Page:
The Fire

By

Alfred Rustad Jr. (Ruste) (1980s)

The day I will never forget was one cold winter morningthe year I was nine. Finishing my chores, namely filling the wood box, emptyingthe ashes and carrying in snow to melt for washing clothes, I was readyto rest a few minutes.

But the smell of smoke, and the crackling of burning soundswhich seemed to be coming from between the ceiling in the kitchen and theupstairs bedroom floor, made my Mother and I realize the house was on fire.She told me to quickly get my Father, who was hauling hay.

It seemed only minutes to run as hard as I could throughthe snow half a mile away. Quickly telling my father that the house wason fire, we raced the horses home while I was able to catch my breath ridingon the sleigh.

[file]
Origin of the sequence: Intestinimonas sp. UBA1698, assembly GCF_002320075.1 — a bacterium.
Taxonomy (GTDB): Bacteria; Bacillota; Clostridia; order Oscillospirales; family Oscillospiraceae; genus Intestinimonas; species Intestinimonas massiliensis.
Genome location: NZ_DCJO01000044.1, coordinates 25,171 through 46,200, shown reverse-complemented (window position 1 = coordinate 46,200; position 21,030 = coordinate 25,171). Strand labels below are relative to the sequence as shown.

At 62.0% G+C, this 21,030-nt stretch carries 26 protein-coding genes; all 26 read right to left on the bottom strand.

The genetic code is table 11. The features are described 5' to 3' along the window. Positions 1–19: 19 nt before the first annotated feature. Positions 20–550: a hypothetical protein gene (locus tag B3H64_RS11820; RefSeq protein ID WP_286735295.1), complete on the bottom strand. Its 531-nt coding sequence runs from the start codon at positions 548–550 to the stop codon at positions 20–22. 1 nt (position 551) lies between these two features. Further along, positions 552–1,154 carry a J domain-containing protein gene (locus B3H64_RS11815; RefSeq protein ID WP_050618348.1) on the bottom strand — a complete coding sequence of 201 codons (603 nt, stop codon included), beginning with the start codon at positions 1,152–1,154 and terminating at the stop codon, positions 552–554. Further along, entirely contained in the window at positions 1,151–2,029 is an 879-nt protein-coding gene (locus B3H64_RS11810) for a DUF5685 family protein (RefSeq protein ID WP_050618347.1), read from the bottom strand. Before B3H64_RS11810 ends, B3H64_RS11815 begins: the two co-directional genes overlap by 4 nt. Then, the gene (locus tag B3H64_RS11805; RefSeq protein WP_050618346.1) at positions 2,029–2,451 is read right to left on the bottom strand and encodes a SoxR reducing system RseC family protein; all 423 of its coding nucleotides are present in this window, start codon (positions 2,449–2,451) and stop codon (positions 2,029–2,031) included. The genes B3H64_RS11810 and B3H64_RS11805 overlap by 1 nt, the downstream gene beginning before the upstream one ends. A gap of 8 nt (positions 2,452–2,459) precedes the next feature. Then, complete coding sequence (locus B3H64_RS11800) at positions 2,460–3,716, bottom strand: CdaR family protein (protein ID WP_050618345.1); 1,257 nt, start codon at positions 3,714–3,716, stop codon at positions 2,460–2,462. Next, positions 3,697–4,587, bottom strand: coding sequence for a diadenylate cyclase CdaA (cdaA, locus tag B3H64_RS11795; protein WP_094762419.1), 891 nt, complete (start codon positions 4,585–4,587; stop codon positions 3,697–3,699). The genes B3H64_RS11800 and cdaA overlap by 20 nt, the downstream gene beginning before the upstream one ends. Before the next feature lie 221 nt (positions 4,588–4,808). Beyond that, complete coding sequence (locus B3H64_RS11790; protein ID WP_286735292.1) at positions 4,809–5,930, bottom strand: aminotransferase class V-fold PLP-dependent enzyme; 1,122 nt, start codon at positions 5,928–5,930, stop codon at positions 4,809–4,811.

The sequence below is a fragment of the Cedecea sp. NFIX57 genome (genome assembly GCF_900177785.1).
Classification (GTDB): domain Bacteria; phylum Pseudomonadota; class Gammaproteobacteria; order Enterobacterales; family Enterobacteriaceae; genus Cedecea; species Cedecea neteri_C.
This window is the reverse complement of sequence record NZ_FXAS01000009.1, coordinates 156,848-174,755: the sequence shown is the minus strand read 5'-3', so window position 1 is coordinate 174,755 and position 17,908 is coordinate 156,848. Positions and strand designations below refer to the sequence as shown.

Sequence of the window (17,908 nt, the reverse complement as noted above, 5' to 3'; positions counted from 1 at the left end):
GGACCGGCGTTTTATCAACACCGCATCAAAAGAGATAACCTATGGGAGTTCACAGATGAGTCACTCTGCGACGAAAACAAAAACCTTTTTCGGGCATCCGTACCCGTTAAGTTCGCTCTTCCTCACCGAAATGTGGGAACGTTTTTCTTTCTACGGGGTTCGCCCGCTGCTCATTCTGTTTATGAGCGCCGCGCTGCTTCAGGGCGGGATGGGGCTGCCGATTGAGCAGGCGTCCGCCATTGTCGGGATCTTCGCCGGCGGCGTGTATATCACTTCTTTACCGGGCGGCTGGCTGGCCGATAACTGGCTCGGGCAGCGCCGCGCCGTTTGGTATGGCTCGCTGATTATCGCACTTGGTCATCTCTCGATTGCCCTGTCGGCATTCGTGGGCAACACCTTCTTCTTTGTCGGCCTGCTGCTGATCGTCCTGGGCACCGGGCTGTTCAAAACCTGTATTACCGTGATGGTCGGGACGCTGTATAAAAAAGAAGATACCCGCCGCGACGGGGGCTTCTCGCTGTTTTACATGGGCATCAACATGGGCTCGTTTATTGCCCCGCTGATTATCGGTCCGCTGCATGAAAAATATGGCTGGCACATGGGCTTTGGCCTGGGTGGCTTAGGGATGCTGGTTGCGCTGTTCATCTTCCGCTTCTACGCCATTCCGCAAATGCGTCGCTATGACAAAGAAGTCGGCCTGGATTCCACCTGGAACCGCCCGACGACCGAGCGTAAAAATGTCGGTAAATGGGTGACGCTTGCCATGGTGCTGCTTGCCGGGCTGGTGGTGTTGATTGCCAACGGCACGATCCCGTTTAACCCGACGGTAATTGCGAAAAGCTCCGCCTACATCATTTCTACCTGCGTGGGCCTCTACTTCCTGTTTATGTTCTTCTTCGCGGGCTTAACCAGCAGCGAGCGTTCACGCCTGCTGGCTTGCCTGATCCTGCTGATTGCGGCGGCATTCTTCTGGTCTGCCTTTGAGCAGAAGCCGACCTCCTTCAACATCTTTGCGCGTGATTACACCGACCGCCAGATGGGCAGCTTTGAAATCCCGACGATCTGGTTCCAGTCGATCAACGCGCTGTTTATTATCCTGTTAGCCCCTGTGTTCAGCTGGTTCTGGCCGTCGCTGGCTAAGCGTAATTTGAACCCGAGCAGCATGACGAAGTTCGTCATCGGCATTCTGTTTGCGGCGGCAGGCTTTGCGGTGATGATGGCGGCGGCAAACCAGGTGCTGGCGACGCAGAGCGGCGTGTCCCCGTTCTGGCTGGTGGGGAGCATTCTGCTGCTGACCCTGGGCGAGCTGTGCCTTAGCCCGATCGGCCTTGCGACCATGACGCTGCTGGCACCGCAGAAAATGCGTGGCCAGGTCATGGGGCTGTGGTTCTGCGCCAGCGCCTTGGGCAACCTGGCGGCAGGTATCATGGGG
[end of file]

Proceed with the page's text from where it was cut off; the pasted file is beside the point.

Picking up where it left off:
We were soon carrying out furniture from the house. Oneroom was never entered. We called it the storage room, full of mementosfrom Mother's teaching days and Father's World War I souvenirs, clothesand furniture not in use.

Never to be forgotten, was how my father and a neighborjust picked up the hot, heating stove in the living room and just walkedout with it, letting the stove piped fall as they left. Only to rememberit took four men to carry the stove back in to the new house.

Adding to the memories of this nine year old boy, werethe eyes of two boys who came to watch the house burn.


Source:

Jamie Rustad Meagher
tad Meagher